Actually, it was nothing like that. It was nothing like that at all.

It was a lot more like a TV journalist trying to play the old gotcha' game in front of a national TV audience and... failing. By posing a question that not even he fully understood, Gibson looks far more ridiculous, in retrospect, than she did.

For more on this check this out.

Oh, and something "one of the finest journalists of his generation" failed to mention about Gibson's interview was his awful misquoting of Palin in an attempt to characterize her as some sort of religious nut.

Jim Lindgren explains it very well over at the Volokh Conspiracy.

As for Polman, it is just this sort of heavy-handed, left-leaning, condescending slam jobs some "top political reporters" try to pass off as objective analysis that is helping to drive independent voters over to the McCain-Palin ticket in droves.

UPDATE: For a fairer and more insightful analysis of the Gibson Palin interview try's Martin Sieff.


Blogger David Diano said...

This comment has been removed by the author.

September 13, 2008 at 2:56 AM 
Blogger Spencerblog said...

It is clear that what many people saw in the Gibson-Palin interview was what they WANTED to see.

The people who wanted to see Palin embarassed and humiliated (i.e. Obama supporters) saw that. And they are pushing that narrative.

But here's how UPI's David Sieff saw it:

Gibson was out to embarrass Palin and expose her presumed ignorance from the word go. By contrast, when Obama referred to his "Muslim faith" on Sunday and did not correct himself, Stephanopoulos rushed in at once to help him and emphasize that the senator had really meant to say his Christian faith.

By contrast, Gibson tried to embarrass Palin by referring to her Christian faith in asking people to pray for U.S. soldiers in Iraq. Palin countered by pointing out she was following the precedent set by Abraham Lincoln...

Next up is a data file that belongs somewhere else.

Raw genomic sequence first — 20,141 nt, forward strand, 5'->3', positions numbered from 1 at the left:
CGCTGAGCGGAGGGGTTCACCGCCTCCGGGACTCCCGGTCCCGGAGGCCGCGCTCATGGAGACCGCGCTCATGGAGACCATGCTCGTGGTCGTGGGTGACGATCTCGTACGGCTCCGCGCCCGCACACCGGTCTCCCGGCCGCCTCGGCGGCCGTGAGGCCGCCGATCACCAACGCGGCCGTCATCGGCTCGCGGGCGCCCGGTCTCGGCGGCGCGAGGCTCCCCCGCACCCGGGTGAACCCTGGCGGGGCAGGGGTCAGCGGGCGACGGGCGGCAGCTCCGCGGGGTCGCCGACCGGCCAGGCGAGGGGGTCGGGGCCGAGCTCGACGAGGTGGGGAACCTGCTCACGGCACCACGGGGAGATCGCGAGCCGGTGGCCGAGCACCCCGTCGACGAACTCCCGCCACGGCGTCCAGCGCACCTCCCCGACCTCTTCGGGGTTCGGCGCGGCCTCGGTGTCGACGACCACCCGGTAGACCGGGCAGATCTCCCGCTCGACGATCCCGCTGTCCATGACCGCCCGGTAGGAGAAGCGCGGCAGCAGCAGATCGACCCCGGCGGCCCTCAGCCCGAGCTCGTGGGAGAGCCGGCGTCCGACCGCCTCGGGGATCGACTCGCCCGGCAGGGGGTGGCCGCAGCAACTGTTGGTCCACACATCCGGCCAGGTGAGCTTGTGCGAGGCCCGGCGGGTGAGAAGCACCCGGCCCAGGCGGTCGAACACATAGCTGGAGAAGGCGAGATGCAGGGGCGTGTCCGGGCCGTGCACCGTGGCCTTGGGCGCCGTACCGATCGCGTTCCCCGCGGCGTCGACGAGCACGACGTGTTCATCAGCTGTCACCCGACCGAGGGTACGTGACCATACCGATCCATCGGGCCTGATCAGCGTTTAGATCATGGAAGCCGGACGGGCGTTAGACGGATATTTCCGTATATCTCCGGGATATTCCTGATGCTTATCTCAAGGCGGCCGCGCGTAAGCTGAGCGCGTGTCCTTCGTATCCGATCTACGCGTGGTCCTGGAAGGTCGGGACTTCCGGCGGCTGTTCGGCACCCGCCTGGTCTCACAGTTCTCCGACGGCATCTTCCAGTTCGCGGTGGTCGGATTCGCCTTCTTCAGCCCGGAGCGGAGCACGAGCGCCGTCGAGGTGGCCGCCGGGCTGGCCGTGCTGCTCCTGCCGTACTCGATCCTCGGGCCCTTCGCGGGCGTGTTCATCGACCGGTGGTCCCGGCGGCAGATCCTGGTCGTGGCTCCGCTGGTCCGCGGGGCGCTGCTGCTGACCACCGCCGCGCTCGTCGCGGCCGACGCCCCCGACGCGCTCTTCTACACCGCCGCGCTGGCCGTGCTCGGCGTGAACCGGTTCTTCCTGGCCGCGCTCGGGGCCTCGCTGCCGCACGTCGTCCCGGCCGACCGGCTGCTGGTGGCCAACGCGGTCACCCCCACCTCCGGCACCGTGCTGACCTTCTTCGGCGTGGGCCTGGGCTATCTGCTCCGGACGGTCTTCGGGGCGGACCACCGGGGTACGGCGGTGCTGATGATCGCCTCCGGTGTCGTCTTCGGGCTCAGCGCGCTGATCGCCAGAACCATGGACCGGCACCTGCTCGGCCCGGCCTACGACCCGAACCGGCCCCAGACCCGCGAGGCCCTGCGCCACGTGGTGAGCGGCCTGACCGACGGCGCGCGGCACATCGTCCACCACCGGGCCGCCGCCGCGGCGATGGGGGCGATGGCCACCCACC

...Palin's assessment of foreign policy was competent and not embarrassing. Although she initially exhibited ignorance of the Bush Doctrine on pre-emptive strikes that has been a central pillar of U.S. foreign policy after the Sept. 11, 2001, attacks, she recovered quickly and then made the case clearly. Tactically, she made the mistake of trying to be friendly and informal with Gibson, who assumed a superior, professorial and critical stance toward her. She would have been far better going on the attack to rattle him.

The double-standard Gibson applied to Palin, compared with the uncritical media platforms repeatedly offered to Obama, who has had zero executive experience running anything, was especially striking. ABC and Gibson focused on Palin as if she were running right now for the presidency rather than the vice presidency. He and other media pundits, by contrast, have never asked the Democratic vice presidential nominee, Sen. Joe Biden of Delaware, if he has ever had to make a decision on anything."

There's more and I linked to it above.

But even Zieff missed Gibson's misquoting Palin's words when she called for her congregation to pray that the mission in Iraq was God's plan.

As has been pointed out by others, there is a huge difference between praying something to be true and asserting that it is true.

September 13, 2008 at 7:38 AM 
Blogger Spencerblog said...

Correction: It's Martin Sieff. Not David Sieff.

September 13, 2008 at 9:07 AM 
Blogger David Diano said...

This comment has been removed by the author.

September 13, 2008 at 11:08 AM 
Anonymous r said...

Sure enough, the Libs in the Media are once again abusing their position and playing partisan politics.

The debates scheduled are being hosted by Lib “moderators”. With all the national focus on these biased Lib abuses why would Repubs agree to this?

September 13, 2008 at 11:51 AM